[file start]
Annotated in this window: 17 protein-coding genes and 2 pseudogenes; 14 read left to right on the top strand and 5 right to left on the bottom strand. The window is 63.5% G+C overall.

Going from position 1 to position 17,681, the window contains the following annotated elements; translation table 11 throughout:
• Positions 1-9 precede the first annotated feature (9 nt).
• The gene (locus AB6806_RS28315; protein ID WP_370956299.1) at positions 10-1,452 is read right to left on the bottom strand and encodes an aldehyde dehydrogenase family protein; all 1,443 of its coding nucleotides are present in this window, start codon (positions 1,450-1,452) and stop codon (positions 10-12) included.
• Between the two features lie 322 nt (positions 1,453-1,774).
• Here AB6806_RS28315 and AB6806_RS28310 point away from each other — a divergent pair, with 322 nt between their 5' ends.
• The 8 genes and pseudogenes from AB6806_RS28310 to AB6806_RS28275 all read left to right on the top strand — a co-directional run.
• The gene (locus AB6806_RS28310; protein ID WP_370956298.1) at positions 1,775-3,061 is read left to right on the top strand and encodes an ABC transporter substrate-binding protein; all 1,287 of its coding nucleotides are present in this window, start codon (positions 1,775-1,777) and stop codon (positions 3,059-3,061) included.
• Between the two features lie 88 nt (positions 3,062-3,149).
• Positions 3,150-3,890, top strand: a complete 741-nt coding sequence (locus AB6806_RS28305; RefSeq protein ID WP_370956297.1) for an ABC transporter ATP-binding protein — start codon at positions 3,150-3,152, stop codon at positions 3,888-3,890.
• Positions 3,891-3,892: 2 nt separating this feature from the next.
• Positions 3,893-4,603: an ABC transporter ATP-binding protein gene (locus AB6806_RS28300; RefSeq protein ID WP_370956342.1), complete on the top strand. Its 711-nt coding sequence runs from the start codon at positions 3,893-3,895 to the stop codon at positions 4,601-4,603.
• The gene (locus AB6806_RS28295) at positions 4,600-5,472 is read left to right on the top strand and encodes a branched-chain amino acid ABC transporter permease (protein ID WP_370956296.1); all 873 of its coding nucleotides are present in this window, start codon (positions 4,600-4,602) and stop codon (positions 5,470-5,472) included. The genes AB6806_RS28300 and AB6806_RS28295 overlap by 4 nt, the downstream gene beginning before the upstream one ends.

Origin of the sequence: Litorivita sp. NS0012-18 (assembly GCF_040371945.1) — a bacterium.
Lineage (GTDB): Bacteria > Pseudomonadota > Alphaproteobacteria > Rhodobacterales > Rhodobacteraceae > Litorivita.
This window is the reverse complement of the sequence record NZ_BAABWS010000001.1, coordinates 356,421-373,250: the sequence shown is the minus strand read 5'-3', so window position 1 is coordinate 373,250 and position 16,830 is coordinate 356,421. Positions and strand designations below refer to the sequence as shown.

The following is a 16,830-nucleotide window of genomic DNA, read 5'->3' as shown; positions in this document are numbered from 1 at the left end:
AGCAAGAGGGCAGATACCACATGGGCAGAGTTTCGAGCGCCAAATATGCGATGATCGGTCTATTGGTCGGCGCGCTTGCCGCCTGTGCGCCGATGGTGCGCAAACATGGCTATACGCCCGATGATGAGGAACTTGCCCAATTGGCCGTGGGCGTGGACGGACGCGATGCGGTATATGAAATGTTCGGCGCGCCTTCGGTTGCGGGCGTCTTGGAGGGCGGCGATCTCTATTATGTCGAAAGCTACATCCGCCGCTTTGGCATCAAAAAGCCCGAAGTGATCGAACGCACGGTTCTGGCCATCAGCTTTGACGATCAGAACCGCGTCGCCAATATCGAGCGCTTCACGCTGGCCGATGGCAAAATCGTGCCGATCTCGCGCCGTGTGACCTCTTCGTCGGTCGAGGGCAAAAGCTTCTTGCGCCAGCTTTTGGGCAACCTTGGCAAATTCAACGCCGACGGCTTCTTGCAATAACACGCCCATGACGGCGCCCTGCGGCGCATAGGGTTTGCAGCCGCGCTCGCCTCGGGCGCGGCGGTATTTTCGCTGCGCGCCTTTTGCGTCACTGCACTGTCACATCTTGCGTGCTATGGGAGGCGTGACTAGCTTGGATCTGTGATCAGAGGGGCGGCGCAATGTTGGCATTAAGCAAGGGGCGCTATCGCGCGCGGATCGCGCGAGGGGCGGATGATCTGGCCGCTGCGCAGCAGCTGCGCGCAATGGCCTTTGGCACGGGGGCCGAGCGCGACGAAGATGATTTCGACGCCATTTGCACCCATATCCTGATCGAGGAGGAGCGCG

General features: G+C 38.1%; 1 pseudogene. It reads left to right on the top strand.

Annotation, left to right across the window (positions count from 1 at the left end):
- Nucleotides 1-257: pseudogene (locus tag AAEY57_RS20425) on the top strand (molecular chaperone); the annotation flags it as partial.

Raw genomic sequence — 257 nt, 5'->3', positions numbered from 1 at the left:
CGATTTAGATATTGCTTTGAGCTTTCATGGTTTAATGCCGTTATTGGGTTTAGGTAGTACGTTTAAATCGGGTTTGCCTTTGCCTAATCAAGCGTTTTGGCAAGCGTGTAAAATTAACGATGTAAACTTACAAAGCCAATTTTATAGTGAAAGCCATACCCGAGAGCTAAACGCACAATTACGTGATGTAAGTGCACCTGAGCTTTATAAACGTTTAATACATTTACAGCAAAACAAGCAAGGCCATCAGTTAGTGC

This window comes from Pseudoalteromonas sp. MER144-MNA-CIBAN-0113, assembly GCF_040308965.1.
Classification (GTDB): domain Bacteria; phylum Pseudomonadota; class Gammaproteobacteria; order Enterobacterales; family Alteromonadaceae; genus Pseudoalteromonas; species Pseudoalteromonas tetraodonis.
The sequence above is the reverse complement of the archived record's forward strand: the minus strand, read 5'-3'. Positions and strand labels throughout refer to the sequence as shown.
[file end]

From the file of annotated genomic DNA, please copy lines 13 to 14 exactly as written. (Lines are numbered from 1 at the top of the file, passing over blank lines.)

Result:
• The gene (locus AB6806_RS28295) at positions 4,600-5,472 is read left to right on the top strand and encodes a branched-chain amino acid ABC transporter permease (protein ID WP_370956296.1); all 873 of its coding nucleotides are present in this window, start codon (positions 4,600-4,602) and stop codon (positions 5,470-5,472) included. The genes AB6806_RS28300 and AB6806_RS28295 overlap by 4 nt, the downstream gene beginning before the upstream one ends.

Origin of the sequence: Litorivita sp. NS0012-18 (assembly GCF_040371945.1) — a bacterium.